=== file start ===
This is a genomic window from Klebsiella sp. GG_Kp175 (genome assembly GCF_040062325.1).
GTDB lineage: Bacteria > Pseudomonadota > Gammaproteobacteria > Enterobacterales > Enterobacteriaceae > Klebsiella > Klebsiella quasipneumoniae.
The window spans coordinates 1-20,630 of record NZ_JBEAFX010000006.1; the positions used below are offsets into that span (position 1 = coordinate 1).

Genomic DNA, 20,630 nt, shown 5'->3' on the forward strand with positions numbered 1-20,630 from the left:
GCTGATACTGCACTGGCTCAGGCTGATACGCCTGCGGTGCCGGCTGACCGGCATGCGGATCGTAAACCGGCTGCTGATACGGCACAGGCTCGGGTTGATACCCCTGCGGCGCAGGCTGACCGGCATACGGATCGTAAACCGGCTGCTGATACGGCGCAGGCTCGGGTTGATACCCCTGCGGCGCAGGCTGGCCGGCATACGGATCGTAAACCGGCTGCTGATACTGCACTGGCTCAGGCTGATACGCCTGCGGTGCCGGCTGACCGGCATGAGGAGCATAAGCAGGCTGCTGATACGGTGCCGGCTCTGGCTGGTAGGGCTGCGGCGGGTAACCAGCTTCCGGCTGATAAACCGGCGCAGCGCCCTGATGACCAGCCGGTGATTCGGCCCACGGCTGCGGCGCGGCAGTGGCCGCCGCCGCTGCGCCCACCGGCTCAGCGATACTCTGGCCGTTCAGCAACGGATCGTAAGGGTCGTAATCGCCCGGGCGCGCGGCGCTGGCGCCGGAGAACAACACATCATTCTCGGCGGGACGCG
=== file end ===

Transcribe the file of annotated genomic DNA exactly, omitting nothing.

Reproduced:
This is a genomic window from Klebsiella sp. GG_Kp175 (genome assembly GCF_040062325.1).
GTDB lineage: Bacteria > Pseudomonadota > Gammaproteobacteria > Enterobacterales > Enterobacteriaceae > Klebsiella > Klebsiella quasipneumoniae.
The window spans coordinates 1-20,630 of record NZ_JBEAFX010000006.1; the positions used below are offsets into that span (position 1 = coordinate 1).

Genomic DNA, 20,630 nt, shown 5'->3' on the forward strand with positions numbered 1-20,630 from the left:
GCTGATACTGCACTGGCTCAGGCTGATACGCCTGCGGTGCCGGCTGACCGGCATGCGGATCGTAAACCGGCTGCTGATACGGCACAGGCTCGGGTTGATACCCCTGCGGCGCAGGCTGACCGGCATACGGATCGTAAACCGGCTGCTGATACGGCGCAGGCTCGGGTTGATACCCCTGCGGCGCAGGCTGGCCGGCATACGGATCGTAAACCGGCTGCTGATACTGCACTGGCTCAGGCTGATACGCCTGCGGTGCCGGCTGACCGGCATGAGGAGCATAAGCAGGCTGCTGATACGGTGCCGGCTCTGGCTGGTAGGGCTGCGGCGGGTAACCAGCTTCCGGCTGATAAACCGGCGCAGCGCCCTGATGACCAGCCGGTGATTCGGCCCACGGCTGCGGCGCGGCAGTGGCCGCCGCCGCTGCGCCCACCGGCTCAGCGATACTCTGGCCGTTCAGCAACGGATCGTAAGGGTCGTAATCGCCCGGGCGCGCGGCGCTGGCGCCGGAGAACAACACATCATTCTCGGCGGGACGCG